In this blog, Dr Samuel Farley, Lecturer in Organisational Psychology at Leeds University Business School discusses the causes, consequences, and actions to identify and prevent cyberbullying at work.

The problem of bullying has always existed in workplaces. Some people are naturally more socially dominant than others, which may predispose them to act aggressively. More often, bullying is an unfortunate by-product of stressful work environments, where it is seen as a way of retaining control or coping with unrelenting demands. Traditionally, bullying was enacted face-to-face within a physical work setting, however developments in technology have seen it occur via email, text messages and video conferencing (as Jackie Weaver, heroin of the infamous Handforth parish council meeting can attest).

Bullying via technology, also known as ‘cyberbullying’, is a peculiar problem for organisations. It can be very subtle, as online communication is more ambiguous than traditional bullying and can be open to multiple interpretations. As a result, perpetrators may be able to defend themselves more easily by denying ill-intent, or by suggesting that targets are being oversensitive. There can also be confusion regarding whether organisations can intervene to address cyberbullying that takes place in non-work time on non-work media. Moreover, in organisations where virtual working practices are less established, norms regarding acceptable ‘netiquette’ may not have been developed, which could lead people to perceive mistreatment in the absence of malicious intent.

Although cyberbullying can be complex, solutions to the problem are more necessary than ever before. COVID-19 has seen a dramatic upturn in the number of employees working from home and communicating with colleagues online. Research undertaken during the pandemic has shown that experiencing cyberbullying increases stress, which in turn reduces productivity (1). Other research has shown that cyberbullying was associated with increased alcohol consumption during the COVID outbreak (2). These findings highlight how cyberbullying can make an already stressful situation much worse, which raises the question of how to prevent its ill-effects.

There has been little formal study on how to prevent cyberbullying, but findings from the broader mistreatment literature provide some helpful insights on how it might be limited, these include:

  1. Developing a formal bullying policy: this sends a message to employees that the organisation does not tolerate or condone bullying of any kind, including cyberbullying.
  2. Clarifying what constitutes acceptable netiquette: each organisation is different and even within organisations there can be great variety regarding preferred methods of online working. Leaders have a role to play a role in establishing expectations for online communication within their teams. For example, when is it too late to ring a colleague? How quickly do emails need to be responded to? Do I need to keep my camera on during the entire Zoom meeting? Establishing shared norms regarding netiquette may not prevent cyberbullying altogether, but it may prevent colleagues becoming unduly irritated with one another.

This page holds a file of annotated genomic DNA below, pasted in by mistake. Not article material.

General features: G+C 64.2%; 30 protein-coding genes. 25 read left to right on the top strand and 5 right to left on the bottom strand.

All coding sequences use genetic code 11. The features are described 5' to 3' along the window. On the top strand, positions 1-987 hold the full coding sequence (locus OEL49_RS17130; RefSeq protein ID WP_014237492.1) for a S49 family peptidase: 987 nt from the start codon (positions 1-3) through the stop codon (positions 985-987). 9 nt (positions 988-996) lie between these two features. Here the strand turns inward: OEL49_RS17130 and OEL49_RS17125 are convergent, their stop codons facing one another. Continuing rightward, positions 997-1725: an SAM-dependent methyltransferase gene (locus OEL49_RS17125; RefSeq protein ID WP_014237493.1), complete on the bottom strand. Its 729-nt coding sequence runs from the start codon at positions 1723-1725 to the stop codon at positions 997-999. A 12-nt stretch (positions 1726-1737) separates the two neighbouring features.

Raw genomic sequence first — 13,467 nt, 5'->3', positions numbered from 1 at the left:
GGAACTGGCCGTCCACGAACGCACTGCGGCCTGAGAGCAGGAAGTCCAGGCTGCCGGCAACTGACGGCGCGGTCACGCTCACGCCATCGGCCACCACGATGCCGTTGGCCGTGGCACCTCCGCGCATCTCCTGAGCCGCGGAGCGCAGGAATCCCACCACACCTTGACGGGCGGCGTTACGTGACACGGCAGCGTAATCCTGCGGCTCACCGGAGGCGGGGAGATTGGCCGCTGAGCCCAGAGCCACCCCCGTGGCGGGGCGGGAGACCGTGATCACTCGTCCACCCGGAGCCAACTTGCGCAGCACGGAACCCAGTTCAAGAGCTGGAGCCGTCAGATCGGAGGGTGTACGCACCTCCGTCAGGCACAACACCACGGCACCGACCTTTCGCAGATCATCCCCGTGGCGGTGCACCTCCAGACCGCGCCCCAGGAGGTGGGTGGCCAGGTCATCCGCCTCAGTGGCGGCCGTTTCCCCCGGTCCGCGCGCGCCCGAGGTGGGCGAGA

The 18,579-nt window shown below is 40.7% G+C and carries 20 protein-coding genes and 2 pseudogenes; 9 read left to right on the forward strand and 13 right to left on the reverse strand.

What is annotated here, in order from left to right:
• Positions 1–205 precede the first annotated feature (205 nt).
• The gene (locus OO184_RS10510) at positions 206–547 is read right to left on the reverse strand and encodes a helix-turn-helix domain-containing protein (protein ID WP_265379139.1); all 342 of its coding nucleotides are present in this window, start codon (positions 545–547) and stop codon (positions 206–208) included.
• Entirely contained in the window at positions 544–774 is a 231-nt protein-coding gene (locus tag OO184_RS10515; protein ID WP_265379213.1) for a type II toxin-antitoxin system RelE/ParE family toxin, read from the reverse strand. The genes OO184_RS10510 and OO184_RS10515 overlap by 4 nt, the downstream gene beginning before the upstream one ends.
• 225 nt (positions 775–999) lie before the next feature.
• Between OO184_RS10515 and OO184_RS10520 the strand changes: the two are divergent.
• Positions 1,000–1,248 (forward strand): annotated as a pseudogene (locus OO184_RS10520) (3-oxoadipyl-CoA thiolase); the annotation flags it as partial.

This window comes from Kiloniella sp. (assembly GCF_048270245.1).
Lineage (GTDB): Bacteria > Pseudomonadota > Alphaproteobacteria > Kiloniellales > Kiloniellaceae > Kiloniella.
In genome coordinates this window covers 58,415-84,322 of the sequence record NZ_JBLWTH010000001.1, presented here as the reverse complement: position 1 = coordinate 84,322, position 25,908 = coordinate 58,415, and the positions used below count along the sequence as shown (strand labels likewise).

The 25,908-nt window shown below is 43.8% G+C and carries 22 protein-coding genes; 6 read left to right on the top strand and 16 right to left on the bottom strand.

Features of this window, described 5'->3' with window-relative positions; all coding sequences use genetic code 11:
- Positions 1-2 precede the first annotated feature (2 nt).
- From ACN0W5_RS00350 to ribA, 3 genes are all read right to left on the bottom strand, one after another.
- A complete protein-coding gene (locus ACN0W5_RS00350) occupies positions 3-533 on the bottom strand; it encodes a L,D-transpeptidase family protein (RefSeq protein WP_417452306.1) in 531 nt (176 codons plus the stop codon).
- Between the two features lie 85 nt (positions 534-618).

3. Establishing a climate where conflicts can be aired and resolved. Research has found that when employees share a belief that their organisation will manage conflicts fairly, the impact of bullying is less severe (3). To establish a conflict management climate, organisations should develop clear procedures for who to contact if there is a dispute, as well as procedures for how the dispute will be managed. Managers, human resources personnel and health and safety representative should also be trained in how to manage conflict effectively.  

If targeted by cyberbullying it may be useful to keep a record of the events, including dates and times that incidents occurred. In the past, records have been used to resolve cyberbullying complaints (4). Social support is also beneficial to targets of bullying, particularly when finding a resolution to bullying incidents is proving difficult.    

Dr Samuel Farley is a Lecturer in Organisational Psychology at Leeds University Business School.

For more on the evidence behind this blog, check out:

1. Sawhney, G., & McCord, M. The Effect of Cyberbullying on Stress and Productivity of Remote Employees During COVID-19.

2. Oksanen, A., Savolainen, I., Savela, N., & Oksa, R. (2020). Psychological Stressors Predicting Increased Drinking During the COVID-19 Crisis: A Longitudinal National Survey Study of Workers in Finland. Alcohol and Alcoholism.

3. Einarsen, S., Skogstad, A., Rørvik, E., Lande, Å. B., & Nielsen, M. B. (2018). Climate for conflict management, exposure to workplace bullying and work engagement: a moderated mediation analysis. The International Journal of Human Resource Management29(3), 549-570.

4. D’cruz, P., & Noronha, E. (2013). Navigating the extended reach: Target experiences of cyberbullying at work. Information and Organization, 23(4), 324-343.